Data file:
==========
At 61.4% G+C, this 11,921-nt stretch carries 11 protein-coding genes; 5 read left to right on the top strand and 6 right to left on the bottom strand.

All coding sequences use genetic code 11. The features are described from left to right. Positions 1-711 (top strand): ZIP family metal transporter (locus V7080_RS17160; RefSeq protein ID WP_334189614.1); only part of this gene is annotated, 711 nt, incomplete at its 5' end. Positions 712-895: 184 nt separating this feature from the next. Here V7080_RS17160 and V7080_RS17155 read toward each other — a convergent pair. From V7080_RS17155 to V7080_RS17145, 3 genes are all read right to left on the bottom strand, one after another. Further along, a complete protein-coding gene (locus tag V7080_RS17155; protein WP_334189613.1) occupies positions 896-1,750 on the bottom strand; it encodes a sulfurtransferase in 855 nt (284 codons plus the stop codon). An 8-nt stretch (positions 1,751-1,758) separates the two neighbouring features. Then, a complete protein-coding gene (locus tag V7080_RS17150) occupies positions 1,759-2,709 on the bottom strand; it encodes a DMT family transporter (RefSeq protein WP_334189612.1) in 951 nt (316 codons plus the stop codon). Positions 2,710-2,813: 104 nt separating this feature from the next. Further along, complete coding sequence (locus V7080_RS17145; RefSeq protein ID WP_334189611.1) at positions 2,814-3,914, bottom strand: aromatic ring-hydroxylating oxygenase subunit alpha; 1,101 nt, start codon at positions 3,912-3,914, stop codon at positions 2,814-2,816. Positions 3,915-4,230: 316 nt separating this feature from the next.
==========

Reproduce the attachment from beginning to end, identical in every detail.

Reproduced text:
At 61.4% G+C, this 11,921-nt stretch carries 11 protein-coding genes; 5 read left to right on the top strand and 6 right to left on the bottom strand.

All coding sequences use genetic code 11. The features are described from left to right. Positions 1-711 (top strand): ZIP family metal transporter (locus V7080_RS17160; RefSeq protein ID WP_334189614.1); only part of this gene is annotated, 711 nt, incomplete at its 5' end. Positions 712-895: 184 nt separating this feature from the next. Here V7080_RS17160 and V7080_RS17155 read toward each other — a convergent pair. From V7080_RS17155 to V7080_RS17145, 3 genes are all read right to left on the bottom strand, one after another. Further along, a complete protein-coding gene (locus tag V7080_RS17155; protein WP_334189613.1) occupies positions 896-1,750 on the bottom strand; it encodes a sulfurtransferase in 855 nt (284 codons plus the stop codon). An 8-nt stretch (positions 1,751-1,758) separates the two neighbouring features. Then, a complete protein-coding gene (locus tag V7080_RS17150) occupies positions 1,759-2,709 on the bottom strand; it encodes a DMT family transporter (RefSeq protein WP_334189612.1) in 951 nt (316 codons plus the stop codon). Positions 2,710-2,813: 104 nt separating this feature from the next. Further along, complete coding sequence (locus V7080_RS17145; RefSeq protein ID WP_334189611.1) at positions 2,814-3,914, bottom strand: aromatic ring-hydroxylating oxygenase subunit alpha; 1,101 nt, start codon at positions 3,912-3,914, stop codon at positions 2,814-2,816. Positions 3,915-4,230: 316 nt separating this feature from the next.